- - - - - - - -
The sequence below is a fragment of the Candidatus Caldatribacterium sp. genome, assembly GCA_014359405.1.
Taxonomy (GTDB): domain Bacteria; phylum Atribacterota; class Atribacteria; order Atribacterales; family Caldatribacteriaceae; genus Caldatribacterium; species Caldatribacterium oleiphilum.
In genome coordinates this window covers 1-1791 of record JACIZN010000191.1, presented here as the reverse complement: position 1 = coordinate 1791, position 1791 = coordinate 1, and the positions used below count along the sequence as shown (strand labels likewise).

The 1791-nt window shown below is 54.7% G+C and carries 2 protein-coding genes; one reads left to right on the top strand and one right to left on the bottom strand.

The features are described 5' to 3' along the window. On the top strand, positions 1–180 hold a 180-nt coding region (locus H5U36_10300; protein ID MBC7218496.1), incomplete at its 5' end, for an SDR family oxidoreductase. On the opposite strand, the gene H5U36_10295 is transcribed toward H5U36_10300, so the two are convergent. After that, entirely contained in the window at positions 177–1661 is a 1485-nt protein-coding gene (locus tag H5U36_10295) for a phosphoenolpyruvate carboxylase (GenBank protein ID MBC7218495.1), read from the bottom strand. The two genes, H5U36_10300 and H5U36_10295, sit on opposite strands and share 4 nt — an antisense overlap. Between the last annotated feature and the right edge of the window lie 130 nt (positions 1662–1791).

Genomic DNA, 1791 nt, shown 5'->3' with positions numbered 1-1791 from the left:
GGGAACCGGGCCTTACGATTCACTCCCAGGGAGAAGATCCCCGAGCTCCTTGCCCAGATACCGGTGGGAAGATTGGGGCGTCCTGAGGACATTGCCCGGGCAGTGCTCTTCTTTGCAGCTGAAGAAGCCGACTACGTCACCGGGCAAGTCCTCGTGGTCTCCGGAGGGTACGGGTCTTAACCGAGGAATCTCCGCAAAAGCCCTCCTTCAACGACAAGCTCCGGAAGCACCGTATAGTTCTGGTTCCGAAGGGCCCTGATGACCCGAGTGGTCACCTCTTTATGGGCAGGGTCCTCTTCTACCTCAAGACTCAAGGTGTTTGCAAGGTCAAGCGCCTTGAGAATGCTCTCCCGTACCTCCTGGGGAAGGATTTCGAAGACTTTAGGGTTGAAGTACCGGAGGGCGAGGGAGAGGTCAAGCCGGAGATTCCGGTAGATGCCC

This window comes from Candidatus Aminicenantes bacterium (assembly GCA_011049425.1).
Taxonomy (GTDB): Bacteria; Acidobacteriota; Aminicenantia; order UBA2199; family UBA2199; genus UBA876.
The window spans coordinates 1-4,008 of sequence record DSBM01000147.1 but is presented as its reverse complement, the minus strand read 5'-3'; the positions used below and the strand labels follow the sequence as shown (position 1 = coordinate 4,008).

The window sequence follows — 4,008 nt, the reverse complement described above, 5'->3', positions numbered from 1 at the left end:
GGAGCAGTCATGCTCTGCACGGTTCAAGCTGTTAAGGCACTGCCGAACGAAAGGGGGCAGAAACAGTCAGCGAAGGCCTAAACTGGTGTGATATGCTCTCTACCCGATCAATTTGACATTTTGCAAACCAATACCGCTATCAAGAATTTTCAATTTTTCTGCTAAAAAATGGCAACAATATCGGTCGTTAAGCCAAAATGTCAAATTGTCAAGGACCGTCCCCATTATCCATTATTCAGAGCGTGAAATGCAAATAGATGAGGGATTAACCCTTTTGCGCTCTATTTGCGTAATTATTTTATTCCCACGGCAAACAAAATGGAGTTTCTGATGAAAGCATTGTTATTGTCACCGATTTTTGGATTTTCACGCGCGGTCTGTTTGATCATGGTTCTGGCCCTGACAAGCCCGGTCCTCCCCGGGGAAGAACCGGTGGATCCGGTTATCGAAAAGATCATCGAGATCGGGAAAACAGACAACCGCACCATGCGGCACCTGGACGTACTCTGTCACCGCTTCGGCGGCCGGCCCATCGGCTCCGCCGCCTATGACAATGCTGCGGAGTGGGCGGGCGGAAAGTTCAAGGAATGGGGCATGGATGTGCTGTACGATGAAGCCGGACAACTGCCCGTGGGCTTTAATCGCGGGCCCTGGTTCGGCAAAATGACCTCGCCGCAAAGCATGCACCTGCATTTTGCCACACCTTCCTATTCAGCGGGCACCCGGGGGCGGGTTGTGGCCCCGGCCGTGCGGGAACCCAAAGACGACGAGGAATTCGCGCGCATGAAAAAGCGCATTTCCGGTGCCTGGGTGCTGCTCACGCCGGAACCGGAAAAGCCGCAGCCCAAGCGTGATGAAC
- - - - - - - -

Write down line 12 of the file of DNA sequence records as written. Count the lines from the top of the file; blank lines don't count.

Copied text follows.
GGAGCAGTCATGCTCTGCACGGTTCAAGCTGTTAAGGCACTGCCGAACGAAAGGGGGCAGAAACAGTCAGCGAAGGCCTAAACTGGTGTGATATGCTCTCTACCCGATCAATTTGACATTTTGCAAACCAATACCGCTATCAAGAATTTTCAATTTTTCTGCTAAAAAATGGCAACAATATCGGTCGTTAAGCCAAAATGTCAAATTGTCAAGGACCGTCCCCATTATCCATTATTCAGAGCGTGAAATGCAAATAGATGAGGGATTAACCCTTTTGCGCTCTATTTGCGTAATTATTTTATTCCCACGGCAAACAAAATGGAGTTTCTGATGAAAGCATTGTTATTGTCACCGATTTTTGGATTTTCACGCGCGGTCTGTTTGATCATGGTTCTGGCCCTGACAAGCCCGGTCCTCCCCGGGGAAGAACCGGTGGATCCGGTTATCGAAAAGATCATCGAGATCGGGAAAACAGACAACCGCACCATGCGGCACCTGGACGTACTCTGTCACCGCTTCGGCGGCCGGCCCATCGGCTCCGCCGCCTATGACAATGCTGCGGAGTGGGCGGGCGGAAAGTTCAAGGAATGGGGCATGGATGTGCTGTACGATGAAGCCGGACAACTGCCCGTGGGCTTTAATCGCGGGCCCTGGTTCGGCAAAATGACCTCGCCGCAAAGCATGCACCTGCATTTTGCCACACCTTCCTATTCAGCGGGCACCCGGGGGCGGGTTGTGGCCCCGGCCGTGCGGGAACCCAAAGACGACGAGGAATTCGCGCGCATGAAAAAGCGCATTTCCGGTGCCTGGGTGCTGCTCACGCCGGAACCGGAAAAGCCGCAGCCCAAGCGTGATGAAC